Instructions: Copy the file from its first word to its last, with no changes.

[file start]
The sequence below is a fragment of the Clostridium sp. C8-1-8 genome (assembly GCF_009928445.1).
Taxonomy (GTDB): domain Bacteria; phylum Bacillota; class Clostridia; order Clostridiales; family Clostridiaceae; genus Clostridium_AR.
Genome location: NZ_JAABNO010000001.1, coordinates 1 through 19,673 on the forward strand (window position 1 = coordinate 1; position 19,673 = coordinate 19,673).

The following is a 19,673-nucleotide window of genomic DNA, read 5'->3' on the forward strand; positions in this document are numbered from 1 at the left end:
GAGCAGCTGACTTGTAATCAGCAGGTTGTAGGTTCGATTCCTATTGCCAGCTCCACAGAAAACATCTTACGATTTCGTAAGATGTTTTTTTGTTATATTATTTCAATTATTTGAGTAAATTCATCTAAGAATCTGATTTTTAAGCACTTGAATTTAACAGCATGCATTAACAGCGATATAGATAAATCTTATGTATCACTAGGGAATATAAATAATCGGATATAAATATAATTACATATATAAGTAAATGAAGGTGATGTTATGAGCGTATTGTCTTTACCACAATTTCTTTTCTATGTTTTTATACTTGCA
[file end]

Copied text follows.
The sequence below is a fragment of the Clostridium sp. C8-1-8 genome (assembly GCF_009928445.1).
Taxonomy (GTDB): domain Bacteria; phylum Bacillota; class Clostridia; order Clostridiales; family Clostridiaceae; genus Clostridium_AR.
Genome location: NZ_JAABNO010000001.1, coordinates 1 through 19,673 on the forward strand (window position 1 = coordinate 1; position 19,673 = coordinate 19,673).

The following is a 19,673-nucleotide window of genomic DNA, read 5'->3' on the forward strand; positions in this document are numbered from 1 at the left end:
GAGCAGCTGACTTGTAATCAGCAGGTTGTAGGTTCGATTCCTATTGCCAGCTCCACAGAAAACATCTTACGATTTCGTAAGATGTTTTTTTGTTATATTATTTCAATTATTTGAGTAAATTCATCTAAGAATCTGATTTTTAAGCACTTGAATTTAACAGCATGCATTAACAGCGATATAGATAAATCTTATGTATCACTAGGGAATATAAATAATCGGATATAAATATAATTACATATATAAGTAAATGAAGGTGATGTTATGAGCGTATTGTCTTTACCACAATTTCTTTTCTATGTTTTTATACTTGCA